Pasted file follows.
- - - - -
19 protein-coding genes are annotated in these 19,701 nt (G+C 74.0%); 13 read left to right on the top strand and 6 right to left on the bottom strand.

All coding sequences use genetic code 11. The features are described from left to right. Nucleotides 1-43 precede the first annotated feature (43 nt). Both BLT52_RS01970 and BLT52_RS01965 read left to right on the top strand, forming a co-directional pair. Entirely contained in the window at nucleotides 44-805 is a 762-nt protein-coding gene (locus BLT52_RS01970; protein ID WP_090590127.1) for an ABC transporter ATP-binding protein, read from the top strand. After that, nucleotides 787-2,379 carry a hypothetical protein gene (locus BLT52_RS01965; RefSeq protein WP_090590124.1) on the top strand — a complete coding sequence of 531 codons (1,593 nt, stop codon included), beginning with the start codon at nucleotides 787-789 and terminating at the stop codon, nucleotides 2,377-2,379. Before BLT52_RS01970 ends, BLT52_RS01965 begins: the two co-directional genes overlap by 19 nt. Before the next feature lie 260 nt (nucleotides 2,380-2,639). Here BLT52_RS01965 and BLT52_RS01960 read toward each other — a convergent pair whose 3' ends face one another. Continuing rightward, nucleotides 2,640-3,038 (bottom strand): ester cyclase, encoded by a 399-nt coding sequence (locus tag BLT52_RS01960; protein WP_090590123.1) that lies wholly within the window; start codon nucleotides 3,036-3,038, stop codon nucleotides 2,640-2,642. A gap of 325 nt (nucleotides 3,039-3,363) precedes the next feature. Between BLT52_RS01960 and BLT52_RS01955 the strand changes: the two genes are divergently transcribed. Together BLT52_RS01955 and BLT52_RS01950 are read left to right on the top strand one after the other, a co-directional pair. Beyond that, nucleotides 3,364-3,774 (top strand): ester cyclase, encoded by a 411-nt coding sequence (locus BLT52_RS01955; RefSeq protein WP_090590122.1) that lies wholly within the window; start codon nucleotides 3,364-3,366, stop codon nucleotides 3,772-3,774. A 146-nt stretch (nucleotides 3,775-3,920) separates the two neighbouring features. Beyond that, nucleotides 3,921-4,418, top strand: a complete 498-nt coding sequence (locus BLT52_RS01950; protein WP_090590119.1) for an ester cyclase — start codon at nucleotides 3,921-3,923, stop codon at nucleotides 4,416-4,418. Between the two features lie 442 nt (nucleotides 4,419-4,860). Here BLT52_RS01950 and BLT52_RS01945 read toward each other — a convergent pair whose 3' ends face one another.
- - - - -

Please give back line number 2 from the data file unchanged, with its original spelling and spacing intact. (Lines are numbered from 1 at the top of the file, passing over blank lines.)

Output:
All coding sequences use genetic code 11. The features are described from left to right. Nucleotides 1-43 precede the first annotated feature (43 nt). Both BLT52_RS01970 and BLT52_RS01965 read left to right on the top strand, forming a co-directional pair. Entirely contained in the window at nucleotides 44-805 is a 762-nt protein-coding gene (locus BLT52_RS01970; protein ID WP_090590127.1) for an ABC transporter ATP-binding protein, read from the top strand. After that, nucleotides 787-2,379 carry a hypothetical protein gene (locus BLT52_RS01965; RefSeq protein WP_090590124.1) on the top strand — a complete coding sequence of 531 codons (1,593 nt, stop codon included), beginning with the start codon at nucleotides 787-789 and terminating at the stop codon, nucleotides 2,377-2,379. Before BLT52_RS01970 ends, BLT52_RS01965 begins: the two co-directional genes overlap by 19 nt. Before the next feature lie 260 nt (nucleotides 2,380-2,639). Here BLT52_RS01965 and BLT52_RS01960 read toward each other — a convergent pair whose 3' ends face one another. Continuing rightward, nucleotides 2,640-3,038 (bottom strand): ester cyclase, encoded by a 399-nt coding sequence (locus tag BLT52_RS01960; protein WP_090590123.1) that lies wholly within the window; start codon nucleotides 3,036-3,038, stop codon nucleotides 2,640-2,642. A gap of 325 nt (nucleotides 3,039-3,363) precedes the next feature. Between BLT52_RS01960 and BLT52_RS01955 the strand changes: the two genes are divergently transcribed. Together BLT52_RS01955 and BLT52_RS01950 are read left to right on the top strand one after the other, a co-directional pair. Beyond that, nucleotides 3,364-3,774 (top strand): ester cyclase, encoded by a 411-nt coding sequence (locus BLT52_RS01955; RefSeq protein WP_090590122.1) that lies wholly within the window; start codon nucleotides 3,364-3,366, stop codon nucleotides 3,772-3,774. A 146-nt stretch (nucleotides 3,775-3,920) separates the two neighbouring features. Beyond that, nucleotides 3,921-4,418, top strand: a complete 498-nt coding sequence (locus BLT52_RS01950; protein WP_090590119.1) for an ester cyclase — start codon at nucleotides 3,921-3,923, stop codon at nucleotides 4,416-4,418. Between the two features lie 442 nt (nucleotides 4,419-4,860). Here BLT52_RS01950 and BLT52_RS01945 read toward each other — a convergent pair whose 3' ends face one another.